Nunes, S.F., Mota-Ferreira, M., Sampaio, M., Andrade, J., Oliveira, N., Rebelo, R. & Rocha, R. (2021) Trophic niche changes associated with the eradication of invasive mammals in an insular lizard: an assessment using isotopes.Current Biology, , zoab038. DOI:10.3897/neobiota.64.60004 (IF2020 10,834; Q1 Cell Biology)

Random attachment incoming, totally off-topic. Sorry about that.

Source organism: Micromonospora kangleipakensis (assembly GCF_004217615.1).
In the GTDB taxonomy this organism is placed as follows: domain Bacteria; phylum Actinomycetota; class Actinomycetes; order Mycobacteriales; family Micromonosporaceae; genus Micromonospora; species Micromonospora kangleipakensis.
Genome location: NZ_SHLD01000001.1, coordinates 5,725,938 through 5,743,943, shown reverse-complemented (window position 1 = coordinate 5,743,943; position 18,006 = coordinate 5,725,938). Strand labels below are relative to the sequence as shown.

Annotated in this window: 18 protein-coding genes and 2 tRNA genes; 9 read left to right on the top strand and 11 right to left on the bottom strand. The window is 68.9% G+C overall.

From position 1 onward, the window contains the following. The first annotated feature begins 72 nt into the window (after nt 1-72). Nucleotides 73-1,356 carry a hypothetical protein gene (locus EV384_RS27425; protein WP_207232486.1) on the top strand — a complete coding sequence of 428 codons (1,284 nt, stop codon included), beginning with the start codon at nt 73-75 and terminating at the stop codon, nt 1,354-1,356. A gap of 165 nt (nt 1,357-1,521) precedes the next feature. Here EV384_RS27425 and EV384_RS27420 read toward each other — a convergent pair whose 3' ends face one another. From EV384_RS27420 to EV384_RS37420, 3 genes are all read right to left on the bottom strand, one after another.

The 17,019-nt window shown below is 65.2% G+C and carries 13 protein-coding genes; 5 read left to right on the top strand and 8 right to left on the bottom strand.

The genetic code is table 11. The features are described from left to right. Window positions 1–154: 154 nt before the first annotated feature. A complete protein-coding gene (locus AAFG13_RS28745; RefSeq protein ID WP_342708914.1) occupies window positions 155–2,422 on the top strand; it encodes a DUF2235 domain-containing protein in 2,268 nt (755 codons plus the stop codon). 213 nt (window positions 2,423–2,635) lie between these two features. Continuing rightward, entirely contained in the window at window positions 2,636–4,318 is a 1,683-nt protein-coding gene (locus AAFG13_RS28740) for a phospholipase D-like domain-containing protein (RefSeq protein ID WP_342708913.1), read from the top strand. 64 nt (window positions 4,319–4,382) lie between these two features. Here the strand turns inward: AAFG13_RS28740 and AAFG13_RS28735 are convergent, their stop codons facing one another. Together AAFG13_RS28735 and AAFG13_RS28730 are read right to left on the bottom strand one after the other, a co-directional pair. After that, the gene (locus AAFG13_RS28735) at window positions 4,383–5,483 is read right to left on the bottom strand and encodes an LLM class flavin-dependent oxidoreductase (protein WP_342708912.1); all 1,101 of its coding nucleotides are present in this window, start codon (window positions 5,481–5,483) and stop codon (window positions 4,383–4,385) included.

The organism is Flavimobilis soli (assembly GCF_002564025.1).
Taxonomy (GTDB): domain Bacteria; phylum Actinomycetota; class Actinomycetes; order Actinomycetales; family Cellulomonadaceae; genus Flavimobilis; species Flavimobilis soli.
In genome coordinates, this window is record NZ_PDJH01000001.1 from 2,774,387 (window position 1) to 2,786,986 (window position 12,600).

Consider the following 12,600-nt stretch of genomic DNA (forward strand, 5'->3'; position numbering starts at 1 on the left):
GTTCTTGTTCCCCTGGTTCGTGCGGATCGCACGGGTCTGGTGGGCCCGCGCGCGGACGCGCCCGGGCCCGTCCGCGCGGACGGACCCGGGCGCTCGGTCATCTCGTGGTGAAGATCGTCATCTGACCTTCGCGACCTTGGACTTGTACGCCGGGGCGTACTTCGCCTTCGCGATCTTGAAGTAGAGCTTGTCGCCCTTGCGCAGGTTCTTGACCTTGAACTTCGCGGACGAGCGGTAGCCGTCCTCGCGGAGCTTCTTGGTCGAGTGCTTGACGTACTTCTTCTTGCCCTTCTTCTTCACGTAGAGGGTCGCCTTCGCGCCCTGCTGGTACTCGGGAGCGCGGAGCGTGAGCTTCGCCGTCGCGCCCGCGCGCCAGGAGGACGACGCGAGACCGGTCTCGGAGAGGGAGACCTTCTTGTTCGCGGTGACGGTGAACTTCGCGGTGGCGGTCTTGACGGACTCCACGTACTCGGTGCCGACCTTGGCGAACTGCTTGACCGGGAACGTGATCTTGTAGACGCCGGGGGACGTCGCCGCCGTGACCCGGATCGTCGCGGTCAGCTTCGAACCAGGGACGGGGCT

Invasive species are a major threat to island biodiversity, and their eradications have substantially contributed to the conservation of island endemics. However, the consequences of eradications on the trophic ecology of native taxa are largely unexplored. Here, we used the eradication of invasive black rats Rattus rattus and European rabbits Oryctolagus cuniculus from the Berlenga Island, in the western coast of Portugal, as a whole-ecosystem experiment to investigate the effects of the eradication of invasive mammals on the trophic niche and body dimensions of the island-restricted Berlenga wall lizard Podarcis carbonelli berlengensis over a 2-year period. Our results suggest an expansion of the isotopic niche and an intensification of the sexual dimorphism of the lizard following mammal eradication. Additionally, we found considerable variability in isotopic niche across the island and detected evidence of sex-specific and season-modulated nutritional requirements of this threatened reptile. Our findings support that the eradication of 2 of the planet’s most problematic invasive vertebrates led to changes in the lizard trophic niche and sexual dimorphism in just 2 years. This suggests that the ecological pressures-for example, prey availability and habitat structure-to which lizards are exposed have substantially changed post-eradication. Our study emphasizes the scientific value of island eradications as experiments to address a wide range of ecological questions and adds to the increasing body of evidence supporting substantial conservation gains associated with these restoration interventions.